John Vanneman Abrahams, of Topeka, national secretary of the Knights and Ladies of Security of the United States of America, is a native of Maryland. He was born Oct. 28, 1867, in the old family home in Cecil county, where his parents have spent all their wedded life and where they are now residing. In this home their family of ten childrenseven of whom are now livingwere born and reared. The father, Cornelius Smith Abrahams, also a native of Maryland, a son of Joseph Willie Abrahams, has been engaged in the mercantile business for the greater part of his life. He was married in January, 1863, to Miss Clara Dickinson Vanneman, a native of Maryland and a daughter of John P. Vanneman. The Abrahams and Vanneman families are both of English descent.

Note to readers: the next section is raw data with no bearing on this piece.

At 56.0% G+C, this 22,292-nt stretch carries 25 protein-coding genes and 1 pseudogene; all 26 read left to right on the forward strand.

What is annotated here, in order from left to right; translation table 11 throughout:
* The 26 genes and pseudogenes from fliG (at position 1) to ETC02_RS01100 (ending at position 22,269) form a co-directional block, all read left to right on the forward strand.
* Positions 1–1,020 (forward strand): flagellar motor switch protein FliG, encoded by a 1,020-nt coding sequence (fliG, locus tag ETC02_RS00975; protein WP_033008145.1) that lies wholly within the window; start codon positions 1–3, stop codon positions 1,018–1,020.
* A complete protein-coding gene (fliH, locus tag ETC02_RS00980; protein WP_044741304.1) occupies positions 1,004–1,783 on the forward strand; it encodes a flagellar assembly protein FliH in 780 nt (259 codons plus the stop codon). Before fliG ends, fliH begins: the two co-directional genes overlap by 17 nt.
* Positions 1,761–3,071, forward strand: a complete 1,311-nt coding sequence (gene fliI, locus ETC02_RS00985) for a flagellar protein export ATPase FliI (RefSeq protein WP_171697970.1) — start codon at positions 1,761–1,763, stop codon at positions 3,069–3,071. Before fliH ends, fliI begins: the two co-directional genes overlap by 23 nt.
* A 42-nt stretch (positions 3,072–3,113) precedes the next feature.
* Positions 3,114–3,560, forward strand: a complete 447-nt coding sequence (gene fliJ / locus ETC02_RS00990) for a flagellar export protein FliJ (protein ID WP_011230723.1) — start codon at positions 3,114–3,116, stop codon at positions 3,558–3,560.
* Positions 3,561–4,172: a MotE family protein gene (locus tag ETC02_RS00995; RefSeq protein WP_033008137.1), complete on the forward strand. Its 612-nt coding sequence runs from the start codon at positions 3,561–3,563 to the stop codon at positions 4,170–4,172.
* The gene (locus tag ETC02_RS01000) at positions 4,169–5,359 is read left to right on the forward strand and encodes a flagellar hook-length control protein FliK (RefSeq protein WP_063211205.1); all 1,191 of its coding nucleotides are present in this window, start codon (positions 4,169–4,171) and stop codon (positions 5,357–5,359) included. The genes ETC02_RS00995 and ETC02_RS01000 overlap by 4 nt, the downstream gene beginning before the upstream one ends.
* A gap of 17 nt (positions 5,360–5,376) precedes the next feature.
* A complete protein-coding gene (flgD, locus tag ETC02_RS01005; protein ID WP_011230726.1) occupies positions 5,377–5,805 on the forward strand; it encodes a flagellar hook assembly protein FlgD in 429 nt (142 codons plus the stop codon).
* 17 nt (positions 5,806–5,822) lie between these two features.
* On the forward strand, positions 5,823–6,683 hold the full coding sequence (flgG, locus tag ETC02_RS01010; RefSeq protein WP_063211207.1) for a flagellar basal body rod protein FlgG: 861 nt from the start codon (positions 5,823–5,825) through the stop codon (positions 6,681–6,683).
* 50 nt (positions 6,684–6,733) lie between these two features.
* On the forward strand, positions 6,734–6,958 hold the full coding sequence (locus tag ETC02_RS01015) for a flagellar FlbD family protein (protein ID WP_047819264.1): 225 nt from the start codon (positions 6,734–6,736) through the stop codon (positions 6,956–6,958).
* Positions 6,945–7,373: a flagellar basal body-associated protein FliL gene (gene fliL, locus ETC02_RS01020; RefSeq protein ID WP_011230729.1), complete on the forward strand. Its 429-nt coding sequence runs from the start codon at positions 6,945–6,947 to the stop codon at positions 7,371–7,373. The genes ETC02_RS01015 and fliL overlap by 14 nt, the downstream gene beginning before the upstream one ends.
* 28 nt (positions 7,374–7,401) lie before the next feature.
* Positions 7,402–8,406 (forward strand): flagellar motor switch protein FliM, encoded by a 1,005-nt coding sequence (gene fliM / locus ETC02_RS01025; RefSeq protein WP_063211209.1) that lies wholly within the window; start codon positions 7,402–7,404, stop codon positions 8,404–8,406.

John Vanneman Abrahams received his early education in the public schools in his native county and in the West Nottingham Academy, of Cecil county, which is known as one of the oldest institutions of learning in the country. In March, 1887, his school career was ended for a time, when, at the age of nineteen, he entered the business world, accepting the position of chief clerk and paymaster for the McCullough Iron Company, which is located near his home. During the next five years, while occupied with his work, he devoted all his spare moments to the study of law, and in 1892 he was rewarded by admittance to the bar. He immediately resigned his position with the McCullough Iron Company and continued his legal studies in the law office of Joseph J. Summerill, at Woodbury, N. J. In the summer of the same year he matriculated in the law department of the University of Virginia, and in September, 1892, he entered the Albany Law School at Albany, N. Y., where the degree of Bachelor of Laws was conferred upon him in June, 1893. Mr. Abrahams came to Kansas in the fall of the same year, located at Topeka and began his professional career. For fifteen years he practiced law at the Topeka bar. In June, 1908, his ability and success were recognized when the office of national secretary of the Knights and Ladies of Security of the United States of America was entrusted to him. In order to accept this position of much importance, entailing a great deal of responsibility, Mr. Abrahams was compelled to give up his legal business, but still maintains relations with his professional colleagues by membership in the Shawnee county and state bar associations. He is a director of the Capital Building & Loan Association. In the fraternal and social organizations of the city he is a well known and popular member, being a Scottish Rite Mason and a member of the brotherhood of American Yeoman, the Commercial Club and the Country Club. Mr. Abrahams maintains prominent and active membership in the First Methodist Episcopal Church of Topeka as superintendent of the Sunday school and member of the board of stewards.Pages 693-694 from volume III, part 1 of Kansas: a cyclopedia of state history, embracing events, institutions, industries, counties, cities, towns, prominent persons, etc. ... / with a supplementary volume devoted to selected personal history and reminiscence. Standard Pub. Co. Chicago : 1912. 3 v. in 4. : front., ill., ports.; 28 cm. Vols. I-II edited by Frank W. Blackmar. Transcribed December 2002 by Carolyn Ward. This volume is identified at the Kansas State Historical Society as microfilm LM195. It is a two-part volume 3.
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